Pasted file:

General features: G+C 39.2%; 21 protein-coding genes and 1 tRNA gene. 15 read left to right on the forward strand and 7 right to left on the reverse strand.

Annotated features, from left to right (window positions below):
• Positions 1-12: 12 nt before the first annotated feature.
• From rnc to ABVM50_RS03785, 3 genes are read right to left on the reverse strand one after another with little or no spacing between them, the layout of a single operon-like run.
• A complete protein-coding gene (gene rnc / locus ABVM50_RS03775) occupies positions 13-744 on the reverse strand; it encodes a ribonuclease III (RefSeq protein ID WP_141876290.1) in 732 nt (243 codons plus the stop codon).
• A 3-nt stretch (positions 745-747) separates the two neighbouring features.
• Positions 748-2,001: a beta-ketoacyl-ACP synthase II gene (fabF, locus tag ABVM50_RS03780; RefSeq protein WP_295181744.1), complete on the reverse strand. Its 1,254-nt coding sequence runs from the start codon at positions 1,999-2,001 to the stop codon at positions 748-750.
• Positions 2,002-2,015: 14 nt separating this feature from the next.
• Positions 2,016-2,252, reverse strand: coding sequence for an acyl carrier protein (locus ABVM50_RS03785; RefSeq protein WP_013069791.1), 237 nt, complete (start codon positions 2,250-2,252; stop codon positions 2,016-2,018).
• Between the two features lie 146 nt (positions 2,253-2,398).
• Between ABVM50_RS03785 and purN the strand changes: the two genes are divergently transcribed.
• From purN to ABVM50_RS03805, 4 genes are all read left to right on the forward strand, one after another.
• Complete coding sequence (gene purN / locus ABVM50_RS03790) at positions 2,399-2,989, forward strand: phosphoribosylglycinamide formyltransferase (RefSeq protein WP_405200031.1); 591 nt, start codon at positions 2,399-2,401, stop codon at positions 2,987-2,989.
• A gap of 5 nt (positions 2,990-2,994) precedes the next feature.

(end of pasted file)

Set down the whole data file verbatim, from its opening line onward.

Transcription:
General features: G+C 39.2%; 21 protein-coding genes and 1 tRNA gene. 15 read left to right on the forward strand and 7 right to left on the reverse strand.

Annotated features, from left to right (window positions below):
• Positions 1-12: 12 nt before the first annotated feature.
• From rnc to ABVM50_RS03785, 3 genes are read right to left on the reverse strand one after another with little or no spacing between them, the layout of a single operon-like run.
• A complete protein-coding gene (gene rnc / locus ABVM50_RS03775) occupies positions 13-744 on the reverse strand; it encodes a ribonuclease III (RefSeq protein ID WP_141876290.1) in 732 nt (243 codons plus the stop codon).
• A 3-nt stretch (positions 745-747) separates the two neighbouring features.
• Positions 748-2,001: a beta-ketoacyl-ACP synthase II gene (fabF, locus tag ABVM50_RS03780; RefSeq protein WP_295181744.1), complete on the reverse strand. Its 1,254-nt coding sequence runs from the start codon at positions 1,999-2,001 to the stop codon at positions 748-750.
• Positions 2,002-2,015: 14 nt separating this feature from the next.
• Positions 2,016-2,252, reverse strand: coding sequence for an acyl carrier protein (locus ABVM50_RS03785; RefSeq protein WP_013069791.1), 237 nt, complete (start codon positions 2,250-2,252; stop codon positions 2,016-2,018).
• Between the two features lie 146 nt (positions 2,253-2,398).
• Between ABVM50_RS03785 and purN the strand changes: the two genes are divergently transcribed.
• From purN to ABVM50_RS03805, 4 genes are all read left to right on the forward strand, one after another.
• Complete coding sequence (gene purN / locus ABVM50_RS03790) at positions 2,399-2,989, forward strand: phosphoribosylglycinamide formyltransferase (RefSeq protein WP_405200031.1); 591 nt, start codon at positions 2,399-2,401, stop codon at positions 2,987-2,989.
• A gap of 5 nt (positions 2,990-2,994) precedes the next feature.